Another approach is to use additional nonglobal metrics (e.g., multiple diagnostic signatures of hydrologic behavior). For example, much of the research on model calibration and evaluation now focuses on multicriteria methods, including analysis of tradeoffs among multiple objective functions (e.g., Fenicia et al., 2007; Yapo et al., 1998), analysis of the temporal variability of model errors (Coxon et al., 2014; Reusser et al., 2009), and scrutinizing diagnostic signatures of hydrologic behavior in order to identify model weaknesses (Gupta et al., 2008; Rakovec et al., 2016). A key part of this analysis is to understand the sensitivity of different nonglobal metrics to individual parts of a model (e.g., Markstrom et al., 2016; Van Werkhoven et al., 2009). As such, these alternative metrics can focus attention on aspects of the model that may be more relevant for specific modeling applications.
6 Conclusions

We provide tools to enable hydrologic modelers to quantify the sampling uncertainty in systemscale performance metrics. We use the nonoverlapping block bootstrap method to obtain probability distributions and associated tolerance intervals of estimates of NSE and KGE, and we use the jackknifeafterbootstrap method to obtain estimates of standard error of those bootstrap tolerance intervals. These comparisons enable us to ensure that even though the tolerance intervals display sampling variability, that variability is always considerably smaller than the tolerance intervals themselves, thus providing a nice validation of the precision of the tolerance intervals.

We quantify the sampling uncertainty in systemscale performance metrics across a large sample of catchments. Our results show that the probability distribution of squared errors between model simulations and observations have heavy tails, meaning that the estimates of sumofsquared error statistics can be shaped by just a few simulationobservation pairs (Figure 2). This leads to substantial uncertainty in the estimators and (Figures 3 and 4). The implication of these results is that the conclusions from many hydrologic modeling studies are based on values for these metrics that fall well within the metrics' uncertainty bounds. Such conclusions may thus not be justified.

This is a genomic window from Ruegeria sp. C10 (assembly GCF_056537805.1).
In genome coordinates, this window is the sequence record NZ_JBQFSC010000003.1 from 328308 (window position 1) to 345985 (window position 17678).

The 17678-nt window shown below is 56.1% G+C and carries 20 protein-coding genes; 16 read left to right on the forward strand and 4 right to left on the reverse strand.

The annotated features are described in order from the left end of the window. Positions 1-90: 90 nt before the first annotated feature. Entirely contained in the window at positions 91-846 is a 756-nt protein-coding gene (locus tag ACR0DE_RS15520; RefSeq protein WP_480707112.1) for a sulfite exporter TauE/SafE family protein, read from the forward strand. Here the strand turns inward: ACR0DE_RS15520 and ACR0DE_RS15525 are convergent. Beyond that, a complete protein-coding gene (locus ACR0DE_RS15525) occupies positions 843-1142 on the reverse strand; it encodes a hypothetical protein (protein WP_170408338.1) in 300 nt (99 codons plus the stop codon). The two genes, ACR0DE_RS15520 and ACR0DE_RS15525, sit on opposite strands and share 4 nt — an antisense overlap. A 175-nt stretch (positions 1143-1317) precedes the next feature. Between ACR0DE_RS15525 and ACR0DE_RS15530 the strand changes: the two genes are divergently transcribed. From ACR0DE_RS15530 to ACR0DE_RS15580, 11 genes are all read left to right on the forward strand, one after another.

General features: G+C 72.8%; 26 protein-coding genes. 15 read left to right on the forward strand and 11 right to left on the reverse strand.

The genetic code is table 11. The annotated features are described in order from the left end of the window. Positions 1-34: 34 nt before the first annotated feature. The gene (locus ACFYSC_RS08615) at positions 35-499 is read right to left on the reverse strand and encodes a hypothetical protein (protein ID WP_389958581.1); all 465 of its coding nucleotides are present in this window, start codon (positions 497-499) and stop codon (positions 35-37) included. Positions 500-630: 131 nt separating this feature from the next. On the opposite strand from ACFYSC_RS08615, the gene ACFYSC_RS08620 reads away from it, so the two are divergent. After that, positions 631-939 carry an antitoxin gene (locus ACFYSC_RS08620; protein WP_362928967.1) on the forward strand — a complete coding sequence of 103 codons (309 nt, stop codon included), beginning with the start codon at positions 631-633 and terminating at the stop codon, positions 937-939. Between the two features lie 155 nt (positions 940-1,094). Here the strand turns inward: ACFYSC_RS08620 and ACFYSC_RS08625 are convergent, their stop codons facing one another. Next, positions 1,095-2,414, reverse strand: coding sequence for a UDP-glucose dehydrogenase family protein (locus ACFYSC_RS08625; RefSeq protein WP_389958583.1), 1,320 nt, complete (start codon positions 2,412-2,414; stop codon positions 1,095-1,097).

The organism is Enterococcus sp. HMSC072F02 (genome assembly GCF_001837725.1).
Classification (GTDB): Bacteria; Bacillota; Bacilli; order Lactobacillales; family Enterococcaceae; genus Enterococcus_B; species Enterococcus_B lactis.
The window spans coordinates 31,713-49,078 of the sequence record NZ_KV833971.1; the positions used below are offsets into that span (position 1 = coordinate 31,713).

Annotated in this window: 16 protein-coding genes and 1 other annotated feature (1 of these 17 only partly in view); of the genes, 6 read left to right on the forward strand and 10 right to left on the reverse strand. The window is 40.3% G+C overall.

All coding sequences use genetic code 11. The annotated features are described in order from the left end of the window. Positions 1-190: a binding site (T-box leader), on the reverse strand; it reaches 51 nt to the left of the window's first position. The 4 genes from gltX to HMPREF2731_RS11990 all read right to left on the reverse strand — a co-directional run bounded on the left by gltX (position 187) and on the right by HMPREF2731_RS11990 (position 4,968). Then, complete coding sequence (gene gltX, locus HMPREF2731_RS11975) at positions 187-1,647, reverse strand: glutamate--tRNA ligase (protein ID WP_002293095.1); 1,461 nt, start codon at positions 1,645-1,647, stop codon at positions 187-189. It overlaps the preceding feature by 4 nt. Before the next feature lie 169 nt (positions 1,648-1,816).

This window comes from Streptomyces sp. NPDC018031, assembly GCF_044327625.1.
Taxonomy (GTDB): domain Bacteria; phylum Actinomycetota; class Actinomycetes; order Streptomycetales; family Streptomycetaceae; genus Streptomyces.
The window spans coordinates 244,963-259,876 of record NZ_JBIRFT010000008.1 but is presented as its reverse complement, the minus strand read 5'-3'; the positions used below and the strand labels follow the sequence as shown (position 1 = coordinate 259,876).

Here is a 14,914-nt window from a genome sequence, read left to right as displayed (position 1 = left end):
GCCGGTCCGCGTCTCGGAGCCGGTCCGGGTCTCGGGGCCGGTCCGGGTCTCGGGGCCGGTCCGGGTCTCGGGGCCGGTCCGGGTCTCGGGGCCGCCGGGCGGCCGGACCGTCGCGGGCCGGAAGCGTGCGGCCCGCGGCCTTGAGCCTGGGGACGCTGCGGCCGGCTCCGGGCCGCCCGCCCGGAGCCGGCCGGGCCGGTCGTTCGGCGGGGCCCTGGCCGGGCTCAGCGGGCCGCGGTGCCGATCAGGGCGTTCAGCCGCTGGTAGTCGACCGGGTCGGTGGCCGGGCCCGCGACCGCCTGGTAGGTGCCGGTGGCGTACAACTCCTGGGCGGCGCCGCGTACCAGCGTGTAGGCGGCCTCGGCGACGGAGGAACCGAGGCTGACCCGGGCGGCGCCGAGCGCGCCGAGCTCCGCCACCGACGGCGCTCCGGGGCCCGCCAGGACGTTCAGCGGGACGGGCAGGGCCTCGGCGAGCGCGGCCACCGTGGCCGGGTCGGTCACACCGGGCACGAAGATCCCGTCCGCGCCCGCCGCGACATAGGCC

We define further research that is, needed to improve the estimation, interpretation, and use of systemscale performance metrics in hydrological modeling
More generally, our commentary highlights the obvious (yet ignored) abuses of performance metrics that contaminate the conclusions of many hydrologic modeling studies. We look forward to additional studies that improve the scientific basis of model evaluation.
Acknowledgments
We appreciate the constructive comments from the four reviewers. Martyn Clark, Wouter Knoben, Guoqiang Tang, Shervan Gharari, Jim Freer, Paul Whitfield, Kevin Shook, and Simon Papalexiou were supported by the Global Water Futures program, University of Saskatchewan.
Appendix A: The Jackknife and Bootstrap Methods
In this study, we use two resampling methods, the Jackknife and the Bootstrap, to estimate the empirical probability distribution of the and estimators for each of the 671 CAMELS catchments. These methods estimate the empirical probability distribution of a given statistic by drawing or resampling a number of independent samples from the original sample of data.
The following subsections describe the implementation of the Jackknife and Bootstrap methods, including the resampling strategies, the Jackknife and Bootstrap estimates of standard error, and the Jackknife estimates of the standard error in the bootstrapderived empirical probability distributions of and .